19 May, 2018 08:50 am

    This is, in my opinion, the most valuable use of QFF points, especially with the J redemption at 280k. I have done about 10 of these over the years.

    You don’t have to actually to “round the world” with these fares. I often use them but bypass the Americas for EU trips. All you need is two other OneWorld carriers other than QF and you get the points cap. Pretty easy with great options like CX/IB/BA/AA. The next one is an EU trip out of QF to SIN, BA to LHR, land sectors then out of ZRH on CX back via HKG. Of course I can add a bunch of intra EU fights if I want to but the taxes sometimes exceed the train fare which can be more efficient.
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  • mikimoto


    21 May, 2018 07:29 pm

    I see that One World has a number of other multi-continent "Circle" fares including Circle Pacific, Circle Asia, Circle Atlantic, etc. Are the rules for these fares also "built into" the Qantas booking engine and could these OW fares also therefore be booked through the Qantas website using Qantas Points? For example there is a OW Circle Pacific fare which allows 4 stops and up the 22K miles. Could we book this through the Qantas website? If the selected 4 stop itinerary actually came in at less that 22K miles - say 16.5K miles - would we be charged Qantas points applicable to the actual mileage for the trip (ie 16.5K) or would we still have to pay for the standard 22K applicable to the 4 stop 22K max mileage Circle Pacific fare?
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  • oxy


    20 Jun, 2018 07:39 am

    All the OW circle options are completely different using cash not points. Even the round the world option with cash has a completely different set of rules to when using points. If you don't want to travel as far, but still want to use points the same rules as per this article apply but the points will be lower. It's not much of a saving though, hence the strong focus on traveling up to 35,000 miles.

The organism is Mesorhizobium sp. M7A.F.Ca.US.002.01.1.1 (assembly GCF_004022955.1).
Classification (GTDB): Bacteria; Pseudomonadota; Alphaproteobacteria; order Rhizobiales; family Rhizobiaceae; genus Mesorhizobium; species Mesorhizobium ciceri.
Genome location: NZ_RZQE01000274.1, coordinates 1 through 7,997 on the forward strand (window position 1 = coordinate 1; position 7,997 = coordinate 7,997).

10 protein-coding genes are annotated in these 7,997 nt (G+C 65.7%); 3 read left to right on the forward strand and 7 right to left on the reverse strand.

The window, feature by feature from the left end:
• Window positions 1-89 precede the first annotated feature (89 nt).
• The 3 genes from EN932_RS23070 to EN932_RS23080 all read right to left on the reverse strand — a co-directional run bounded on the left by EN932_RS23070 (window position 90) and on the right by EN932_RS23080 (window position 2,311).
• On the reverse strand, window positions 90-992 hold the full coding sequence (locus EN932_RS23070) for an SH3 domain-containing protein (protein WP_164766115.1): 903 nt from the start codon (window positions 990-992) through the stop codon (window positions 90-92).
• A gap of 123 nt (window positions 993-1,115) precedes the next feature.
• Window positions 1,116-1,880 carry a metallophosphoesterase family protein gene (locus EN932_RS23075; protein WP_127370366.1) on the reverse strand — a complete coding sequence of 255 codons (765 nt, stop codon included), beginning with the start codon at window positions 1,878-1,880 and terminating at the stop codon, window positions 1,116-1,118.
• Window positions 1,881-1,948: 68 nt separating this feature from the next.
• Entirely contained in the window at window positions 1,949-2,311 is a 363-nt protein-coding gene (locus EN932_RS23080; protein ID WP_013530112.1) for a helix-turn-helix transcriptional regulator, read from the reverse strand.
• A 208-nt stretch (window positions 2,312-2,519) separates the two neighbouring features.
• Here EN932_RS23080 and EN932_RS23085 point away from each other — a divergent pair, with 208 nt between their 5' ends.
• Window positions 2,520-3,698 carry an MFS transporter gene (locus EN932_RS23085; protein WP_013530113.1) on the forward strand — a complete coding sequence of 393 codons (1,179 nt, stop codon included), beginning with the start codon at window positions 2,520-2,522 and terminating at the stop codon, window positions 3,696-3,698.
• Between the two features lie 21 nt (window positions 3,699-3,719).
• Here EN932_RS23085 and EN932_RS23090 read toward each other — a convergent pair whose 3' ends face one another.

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  • Flossy


    13 Nov, 2018 03:45 pm

    Hi, does the place you end your journey count as a stopover or is it just all the places in between the start place and the end place that are considered stopovers? Thanks!
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  • Flossy


    13 Nov, 2018 03:59 pm

    Oops, I've just re-read the article. I can see now that they don't :)
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  • fxdxdy


    3 Jan, 2019 10:14 pm

    Anyone had any problems with including Iberia in their itinerary?
    When I used Iberia on any leg I'd get an error at the end of choosing all the flights, however, if I swapped the Iberian flights for with BA or AA or LAN then it would go through.

    Also, I find it best NOT to use the 'Flexible with dates' option since it just adds an extra useless step to the process.

    Chris' tip of finding flights one by one and then bringing it all together at the end is genius and I highly recommend following that approach or you'll go mad.
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  • Sally Rodd


    4 Mar, 2019 10:58 am

    Thanks for a clearly written, v informative article. :)
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  • Josley


    7 Mar, 2019 08:40 pm

    I have an itinerary (or at least 90%) and enough points. Essentially want to leave from Sydney go via Tokyo, Sanfran, NY, London maybe another stop then Sydney. My issue is I want to travel over say 9-12 months everything says book at least a year in advance but my first flight is going to be almost a year before my last? How am I best booking it?
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  • oxy


    8 Mar, 2019 07:24 am

    Book what you can when it is available. Call them up to add the extra flights, you will have to pay a change fee each time though, but probably worth it to get the flights you want.
    Make sure you still meet all the conditions listed above, and it will automatically re price when complete.
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26 Mar, 2019 01:57 am